A Splash of Red: The Life and Art of Horace Pippin. By Jen Bryant. Illustrated by Melissa Sweet. Alfred A. Knopf, 2013. 31 pages. $17.99.
ISBN: 978-0-375-86712-5. Also available as an e-book.
Genre: Historical, non-fiction, picture book biography
Theme: Perseverance, Following your dreams
Awards: The Robert F. Sibert Honor Book
The Schneider Family Book Award
Orbus Pictus Award for Outstanding Nonfiction for Children
Grade Level: 1-5
“A Splash of Red: The Life and Art of Horace Pippin”, is a delightfully engaging picture book which, as its title indicates, follows the life of Horace Pippin, an African-American artist born in West Chester, Pa, twenty years after the end of the Civil War. From an early age, Horace shows artistic talent and despite his struggles in life (including a debilitating injury to his drawing arm), his passion for art could not be stilled and he finds success later in life.
The book is a beautifully illustrated and well-written picture book and makes biographies accessible to children. The language of the text is simple and inviting, appropriate for children without being childish. The author makes effective use of punctuation to control the rhythm of the story. The reader is drawn in and gains a feeling for Horace’s character and his love for his art. There is a refrain throughout the book, “Make me a picture, Horace,” which serves to illustrate Horace’s talent and how much art was present and a part of who he was throughout his life. There are no page numbers in the book and the reader is compelled to follow along the story in a continuous flow.
The story begins with the birth of Horace on February 22, 1888. It starts off with a great universal message: “The biggest part of you is inside, where no one can see,” referring to Horace being comforted by his grandmother’s words for his too long legs and big hands. This sets the stage and tone for what makes Horace special. Despite taking place over a century ago, the story and pictures are relatable, as we see little Horace drawing on the floor surrounded by a collection of drawings he had made, or his teacher getting mad at him for making drawings next to the words on his spelling list.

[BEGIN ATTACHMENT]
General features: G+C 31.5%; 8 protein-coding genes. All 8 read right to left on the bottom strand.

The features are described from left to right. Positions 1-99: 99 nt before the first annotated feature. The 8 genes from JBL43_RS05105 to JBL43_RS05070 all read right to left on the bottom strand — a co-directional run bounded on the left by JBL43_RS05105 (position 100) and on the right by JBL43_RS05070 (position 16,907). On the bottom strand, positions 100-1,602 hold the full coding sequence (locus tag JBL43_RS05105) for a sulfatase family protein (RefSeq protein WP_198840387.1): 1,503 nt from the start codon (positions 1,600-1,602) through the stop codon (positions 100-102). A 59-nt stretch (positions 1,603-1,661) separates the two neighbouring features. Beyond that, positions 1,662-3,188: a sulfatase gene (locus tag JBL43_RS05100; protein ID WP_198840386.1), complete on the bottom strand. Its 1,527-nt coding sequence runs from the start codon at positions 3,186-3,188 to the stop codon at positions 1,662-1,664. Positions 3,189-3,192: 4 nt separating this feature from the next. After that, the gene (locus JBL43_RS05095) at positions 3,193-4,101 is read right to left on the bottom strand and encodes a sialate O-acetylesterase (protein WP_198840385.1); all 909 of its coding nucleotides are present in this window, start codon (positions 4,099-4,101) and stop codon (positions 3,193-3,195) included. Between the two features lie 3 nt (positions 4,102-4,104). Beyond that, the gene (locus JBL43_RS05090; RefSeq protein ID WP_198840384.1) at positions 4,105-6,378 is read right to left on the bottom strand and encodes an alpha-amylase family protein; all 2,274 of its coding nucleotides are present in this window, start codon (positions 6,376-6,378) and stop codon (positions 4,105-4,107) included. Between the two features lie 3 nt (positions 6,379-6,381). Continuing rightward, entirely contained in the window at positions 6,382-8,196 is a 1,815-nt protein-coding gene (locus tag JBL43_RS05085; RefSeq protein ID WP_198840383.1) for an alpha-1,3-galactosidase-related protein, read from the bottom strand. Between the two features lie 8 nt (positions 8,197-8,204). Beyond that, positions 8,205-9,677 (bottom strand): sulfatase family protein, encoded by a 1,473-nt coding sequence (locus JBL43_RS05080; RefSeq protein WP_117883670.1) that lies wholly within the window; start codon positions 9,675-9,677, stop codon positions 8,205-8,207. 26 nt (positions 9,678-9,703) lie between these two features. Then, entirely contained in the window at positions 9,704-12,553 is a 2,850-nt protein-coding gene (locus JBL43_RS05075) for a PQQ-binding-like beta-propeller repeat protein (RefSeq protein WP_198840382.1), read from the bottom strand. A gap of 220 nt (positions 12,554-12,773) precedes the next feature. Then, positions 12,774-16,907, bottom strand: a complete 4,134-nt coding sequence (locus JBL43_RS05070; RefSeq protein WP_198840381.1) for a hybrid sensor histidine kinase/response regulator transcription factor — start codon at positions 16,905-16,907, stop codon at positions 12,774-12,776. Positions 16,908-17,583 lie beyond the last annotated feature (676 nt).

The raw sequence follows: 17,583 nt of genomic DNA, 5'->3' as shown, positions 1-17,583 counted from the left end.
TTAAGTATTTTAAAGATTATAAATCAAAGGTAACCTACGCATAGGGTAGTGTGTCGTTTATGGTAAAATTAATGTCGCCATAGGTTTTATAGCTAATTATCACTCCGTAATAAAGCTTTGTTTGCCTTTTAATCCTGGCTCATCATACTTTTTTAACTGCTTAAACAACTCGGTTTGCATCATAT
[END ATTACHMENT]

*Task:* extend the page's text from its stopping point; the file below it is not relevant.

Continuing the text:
The book focuses solely on Horace and the events in his life, with pictures to depict different stages in his life – Horace as a boy, Horace as a young man, Horace as a soldier, Horace as he is older. Other than as brief mentions in the story, we do not get to know much about the other people in Horace’s life – his grandmother, an absent father, his sisters, and his wife. However, each vignette tells us a little more about what shaped Horace on his path to becoming the artist he came to be.
The rich and colorful illustrations, which are similar to Horace’s own style of painting, are simple and complement the style and language of the text. We see some elements of a time past, e.g. milkmen delivering milk on horse-drawn carriages, but the people and activities are recognizable. The illustrator makes use of watercolor, gouache and multimedia, giving texture and depth to the pictures as they help the story to come alive. Additionally, throughout the book you find quotes from Horace set off and decorated in boxes. They reflect his inner thoughts and impressions in a simple and heartfelt manner.